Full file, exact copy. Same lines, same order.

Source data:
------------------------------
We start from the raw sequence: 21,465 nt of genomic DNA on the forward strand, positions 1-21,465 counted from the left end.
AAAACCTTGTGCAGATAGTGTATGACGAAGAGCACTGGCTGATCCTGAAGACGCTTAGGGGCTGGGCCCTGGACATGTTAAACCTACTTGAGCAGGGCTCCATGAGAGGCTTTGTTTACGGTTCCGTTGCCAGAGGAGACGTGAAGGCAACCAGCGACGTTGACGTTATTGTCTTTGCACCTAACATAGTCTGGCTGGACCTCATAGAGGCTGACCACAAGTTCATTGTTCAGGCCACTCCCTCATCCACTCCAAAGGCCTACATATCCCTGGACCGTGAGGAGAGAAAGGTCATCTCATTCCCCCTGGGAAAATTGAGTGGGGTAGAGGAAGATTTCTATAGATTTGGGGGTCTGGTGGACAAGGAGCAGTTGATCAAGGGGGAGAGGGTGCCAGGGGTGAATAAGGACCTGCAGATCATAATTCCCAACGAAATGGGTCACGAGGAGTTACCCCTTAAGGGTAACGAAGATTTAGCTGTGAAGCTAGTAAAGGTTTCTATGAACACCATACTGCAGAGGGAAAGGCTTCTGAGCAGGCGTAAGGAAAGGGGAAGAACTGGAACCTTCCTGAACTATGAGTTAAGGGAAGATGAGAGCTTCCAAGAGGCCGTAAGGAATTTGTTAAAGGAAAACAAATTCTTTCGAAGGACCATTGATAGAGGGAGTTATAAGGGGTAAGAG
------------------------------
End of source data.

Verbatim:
We start from the raw sequence: 21,465 nt of genomic DNA on the forward strand, positions 1-21,465 counted from the left end.
AAAACCTTGTGCAGATAGTGTATGACGAAGAGCACTGGCTGATCCTGAAGACGCTTAGGGGCTGGGCCCTGGACATGTTAAACCTACTTGAGCAGGGCTCCATGAGAGGCTTTGTTTACGGTTCCGTTGCCAGAGGAGACGTGAAGGCAACCAGCGACGTTGACGTTATTGTCTTTGCACCTAACATAGTCTGGCTGGACCTCATAGAGGCTGACCACAAGTTCATTGTTCAGGCCACTCCCTCATCCACTCCAAAGGCCTACATATCCCTGGACCGTGAGGAGAGAAAGGTCATCTCATTCCCCCTGGGAAAATTGAGTGGGGTAGAGGAAGATTTCTATAGATTTGGGGGTCTGGTGGACAAGGAGCAGTTGATCAAGGGGGAGAGGGTGCCAGGGGTGAATAAGGACCTGCAGATCATAATTCCCAACGAAATGGGTCACGAGGAGTTACCCCTTAAGGGTAACGAAGATTTAGCTGTGAAGCTAGTAAAGGTTTCTATGAACACCATACTGCAGAGGGAAAGGCTTCTGAGCAGGCGTAAGGAAAGGGGAAGAACTGGAACCTTCCTGAACTATGAGTTAAGGGAAGATGAGAGCTTCCAAGAGGCCGTAAGGAATTTGTTAAAGGAAAACAAATTCTTTCGAAGGACCATTGATAGAGGGAGTTATAAGGGGTAAGAG